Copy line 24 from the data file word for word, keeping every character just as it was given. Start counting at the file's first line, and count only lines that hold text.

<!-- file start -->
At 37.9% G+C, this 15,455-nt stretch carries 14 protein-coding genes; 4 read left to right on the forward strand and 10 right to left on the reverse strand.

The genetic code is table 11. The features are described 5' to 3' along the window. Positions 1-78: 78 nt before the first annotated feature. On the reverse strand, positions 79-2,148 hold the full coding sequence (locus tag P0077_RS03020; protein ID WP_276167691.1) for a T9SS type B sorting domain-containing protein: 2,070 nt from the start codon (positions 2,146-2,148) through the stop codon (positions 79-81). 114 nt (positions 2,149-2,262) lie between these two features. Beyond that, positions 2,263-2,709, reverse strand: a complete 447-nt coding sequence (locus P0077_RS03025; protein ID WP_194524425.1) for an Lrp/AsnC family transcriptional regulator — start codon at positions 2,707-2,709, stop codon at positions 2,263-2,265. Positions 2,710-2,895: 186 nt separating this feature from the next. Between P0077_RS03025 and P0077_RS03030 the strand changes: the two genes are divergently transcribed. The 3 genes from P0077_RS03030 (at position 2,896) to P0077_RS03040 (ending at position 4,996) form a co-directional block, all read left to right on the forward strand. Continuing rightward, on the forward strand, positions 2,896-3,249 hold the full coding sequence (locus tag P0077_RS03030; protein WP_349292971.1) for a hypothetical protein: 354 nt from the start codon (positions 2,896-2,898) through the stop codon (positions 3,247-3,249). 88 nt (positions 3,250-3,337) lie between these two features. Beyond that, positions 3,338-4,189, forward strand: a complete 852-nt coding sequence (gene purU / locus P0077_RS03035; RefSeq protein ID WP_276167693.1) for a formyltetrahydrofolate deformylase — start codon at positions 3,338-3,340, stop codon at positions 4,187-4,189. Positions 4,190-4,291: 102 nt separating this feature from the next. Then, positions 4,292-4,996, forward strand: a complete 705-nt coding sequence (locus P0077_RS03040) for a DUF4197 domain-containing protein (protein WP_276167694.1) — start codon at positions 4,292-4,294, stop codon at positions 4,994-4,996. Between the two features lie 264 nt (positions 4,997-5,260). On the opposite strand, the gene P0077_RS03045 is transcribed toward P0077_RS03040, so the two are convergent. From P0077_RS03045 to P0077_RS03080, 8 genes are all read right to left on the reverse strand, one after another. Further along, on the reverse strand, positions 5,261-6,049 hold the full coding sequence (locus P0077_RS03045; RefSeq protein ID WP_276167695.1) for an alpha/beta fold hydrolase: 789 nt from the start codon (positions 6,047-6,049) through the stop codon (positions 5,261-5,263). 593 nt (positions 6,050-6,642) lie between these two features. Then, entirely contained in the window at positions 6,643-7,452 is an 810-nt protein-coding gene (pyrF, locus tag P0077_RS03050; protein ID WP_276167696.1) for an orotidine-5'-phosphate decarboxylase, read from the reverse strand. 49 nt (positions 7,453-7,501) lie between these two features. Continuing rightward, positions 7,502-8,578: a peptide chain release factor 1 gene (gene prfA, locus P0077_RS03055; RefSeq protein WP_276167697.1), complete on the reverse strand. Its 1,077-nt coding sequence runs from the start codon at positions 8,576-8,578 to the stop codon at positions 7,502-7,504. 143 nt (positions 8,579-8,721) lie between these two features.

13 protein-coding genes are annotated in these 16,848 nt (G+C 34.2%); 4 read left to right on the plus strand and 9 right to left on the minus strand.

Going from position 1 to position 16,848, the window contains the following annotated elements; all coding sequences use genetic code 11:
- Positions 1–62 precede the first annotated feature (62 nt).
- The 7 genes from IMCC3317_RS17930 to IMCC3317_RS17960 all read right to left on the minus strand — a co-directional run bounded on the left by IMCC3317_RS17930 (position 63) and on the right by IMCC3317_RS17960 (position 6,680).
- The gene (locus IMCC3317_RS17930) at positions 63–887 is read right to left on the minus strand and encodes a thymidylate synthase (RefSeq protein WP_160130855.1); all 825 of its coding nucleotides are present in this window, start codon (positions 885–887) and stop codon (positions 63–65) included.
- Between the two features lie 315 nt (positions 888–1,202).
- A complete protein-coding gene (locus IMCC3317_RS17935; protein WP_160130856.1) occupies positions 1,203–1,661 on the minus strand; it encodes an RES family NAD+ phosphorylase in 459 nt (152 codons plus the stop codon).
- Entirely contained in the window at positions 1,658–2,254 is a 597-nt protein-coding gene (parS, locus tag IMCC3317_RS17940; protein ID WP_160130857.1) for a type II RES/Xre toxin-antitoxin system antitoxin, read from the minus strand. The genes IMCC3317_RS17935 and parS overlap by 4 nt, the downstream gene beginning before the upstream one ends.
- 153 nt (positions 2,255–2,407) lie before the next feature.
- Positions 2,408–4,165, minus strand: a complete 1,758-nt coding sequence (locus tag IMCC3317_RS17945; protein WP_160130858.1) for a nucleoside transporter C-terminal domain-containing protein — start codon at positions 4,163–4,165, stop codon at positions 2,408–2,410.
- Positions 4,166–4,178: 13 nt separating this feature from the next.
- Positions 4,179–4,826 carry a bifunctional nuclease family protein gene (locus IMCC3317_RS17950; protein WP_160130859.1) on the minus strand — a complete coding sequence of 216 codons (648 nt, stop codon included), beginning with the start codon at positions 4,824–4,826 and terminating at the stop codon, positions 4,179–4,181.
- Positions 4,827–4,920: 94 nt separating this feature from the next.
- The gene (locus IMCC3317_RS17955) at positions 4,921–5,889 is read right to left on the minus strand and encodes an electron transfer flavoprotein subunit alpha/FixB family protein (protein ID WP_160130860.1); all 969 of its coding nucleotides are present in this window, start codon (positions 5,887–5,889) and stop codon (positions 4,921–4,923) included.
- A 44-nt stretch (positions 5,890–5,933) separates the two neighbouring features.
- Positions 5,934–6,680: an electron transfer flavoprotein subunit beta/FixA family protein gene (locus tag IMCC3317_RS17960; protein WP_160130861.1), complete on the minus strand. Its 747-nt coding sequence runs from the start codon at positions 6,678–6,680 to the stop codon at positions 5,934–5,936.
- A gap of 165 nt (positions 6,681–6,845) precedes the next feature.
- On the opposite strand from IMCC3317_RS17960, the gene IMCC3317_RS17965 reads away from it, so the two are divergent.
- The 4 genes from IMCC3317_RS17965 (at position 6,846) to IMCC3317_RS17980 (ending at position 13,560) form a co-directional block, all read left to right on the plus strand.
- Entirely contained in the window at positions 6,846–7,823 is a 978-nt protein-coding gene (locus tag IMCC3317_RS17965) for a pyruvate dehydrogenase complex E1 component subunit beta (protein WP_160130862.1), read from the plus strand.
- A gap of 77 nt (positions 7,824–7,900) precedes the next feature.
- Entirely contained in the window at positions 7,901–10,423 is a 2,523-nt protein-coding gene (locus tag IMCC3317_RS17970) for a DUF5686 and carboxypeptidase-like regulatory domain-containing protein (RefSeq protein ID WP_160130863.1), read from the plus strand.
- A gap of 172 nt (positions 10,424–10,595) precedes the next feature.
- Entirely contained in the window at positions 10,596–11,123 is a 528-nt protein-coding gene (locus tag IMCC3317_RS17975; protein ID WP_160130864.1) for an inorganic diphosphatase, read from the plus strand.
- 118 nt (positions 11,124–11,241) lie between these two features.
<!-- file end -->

- Entirely contained in the window at positions 7,901–10,423 is a 2,523-nt protein-coding gene (locus tag IMCC3317_RS17970) for a DUF5686 and carboxypeptidase-like regulatory domain-containing protein (RefSeq protein ID WP_160130863.1), read from the plus strand.